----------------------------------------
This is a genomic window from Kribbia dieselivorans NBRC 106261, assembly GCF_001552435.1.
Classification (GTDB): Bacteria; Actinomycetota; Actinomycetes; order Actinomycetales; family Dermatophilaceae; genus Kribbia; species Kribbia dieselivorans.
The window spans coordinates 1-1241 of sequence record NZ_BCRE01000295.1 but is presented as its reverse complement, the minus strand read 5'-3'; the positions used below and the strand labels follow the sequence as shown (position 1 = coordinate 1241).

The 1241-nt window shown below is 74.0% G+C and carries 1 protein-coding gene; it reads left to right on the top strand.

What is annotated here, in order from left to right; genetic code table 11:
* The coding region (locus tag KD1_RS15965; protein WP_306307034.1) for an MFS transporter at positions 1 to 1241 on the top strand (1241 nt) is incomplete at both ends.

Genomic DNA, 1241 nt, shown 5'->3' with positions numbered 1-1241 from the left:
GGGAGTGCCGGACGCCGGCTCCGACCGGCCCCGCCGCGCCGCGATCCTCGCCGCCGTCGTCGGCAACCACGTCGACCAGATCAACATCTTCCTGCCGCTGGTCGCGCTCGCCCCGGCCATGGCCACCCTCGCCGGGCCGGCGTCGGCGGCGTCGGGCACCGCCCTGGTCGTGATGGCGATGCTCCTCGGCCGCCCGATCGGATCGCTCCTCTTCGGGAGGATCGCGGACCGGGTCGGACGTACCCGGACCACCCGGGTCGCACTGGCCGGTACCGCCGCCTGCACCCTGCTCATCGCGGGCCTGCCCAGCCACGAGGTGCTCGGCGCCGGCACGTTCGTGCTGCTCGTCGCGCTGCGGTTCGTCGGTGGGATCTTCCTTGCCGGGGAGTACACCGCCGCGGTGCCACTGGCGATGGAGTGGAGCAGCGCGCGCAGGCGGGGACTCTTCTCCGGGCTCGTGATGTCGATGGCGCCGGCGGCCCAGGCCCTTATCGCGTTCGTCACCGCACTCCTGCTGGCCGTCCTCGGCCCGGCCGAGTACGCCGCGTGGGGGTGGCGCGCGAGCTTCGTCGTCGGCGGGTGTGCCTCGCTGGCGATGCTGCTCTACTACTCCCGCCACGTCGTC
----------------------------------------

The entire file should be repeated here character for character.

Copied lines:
This is a genomic window from Kribbia dieselivorans NBRC 106261, assembly GCF_001552435.1.
Classification (GTDB): Bacteria; Actinomycetota; Actinomycetes; order Actinomycetales; family Dermatophilaceae; genus Kribbia; species Kribbia dieselivorans.
The window spans coordinates 1-1241 of sequence record NZ_BCRE01000295.1 but is presented as its reverse complement, the minus strand read 5'-3'; the positions used below and the strand labels follow the sequence as shown (position 1 = coordinate 1241).

The 1241-nt window shown below is 74.0% G+C and carries 1 protein-coding gene; it reads left to right on the top strand.

What is annotated here, in order from left to right; genetic code table 11:
* The coding region (locus tag KD1_RS15965; protein WP_306307034.1) for an MFS transporter at positions 1 to 1241 on the top strand (1241 nt) is incomplete at both ends.

Genomic DNA, 1241 nt, shown 5'->3' with positions numbered 1-1241 from the left:
GGGAGTGCCGGACGCCGGCTCCGACCGGCCCCGCCGCGCCGCGATCCTCGCCGCCGTCGTCGGCAACCACGTCGACCAGATCAACATCTTCCTGCCGCTGGTCGCGCTCGCCCCGGCCATGGCCACCCTCGCCGGGCCGGCGTCGGCGGCGTCGGGCACCGCCCTGGTCGTGATGGCGATGCTCCTCGGCCGCCCGATCGGATCGCTCCTCTTCGGGAGGATCGCGGACCGGGTCGGACGTACCCGGACCACCCGGGTCGCACTGGCCGGTACCGCCGCCTGCACCCTGCTCATCGCGGGCCTGCCCAGCCACGAGGTGCTCGGCGCCGGCACGTTCGTGCTGCTCGTCGCGCTGCGGTTCGTCGGTGGGATCTTCCTTGCCGGGGAGTACACCGCCGCGGTGCCACTGGCGATGGAGTGGAGCAGCGCGCGCAGGCGGGGACTCTTCTCCGGGCTCGTGATGTCGATGGCGCCGGCGGCCCAGGCCCTTATCGCGTTCGTCACCGCACTCCTGCTGGCCGTCCTCGGCCCGGCCGAGTACGCCGCGTGGGGGTGGCGCGCGAGCTTCGTCGTCGGCGGGTGTGCCTCGCTGGCGATGCTGCTCTACTACTCCCGCCACGTCGTC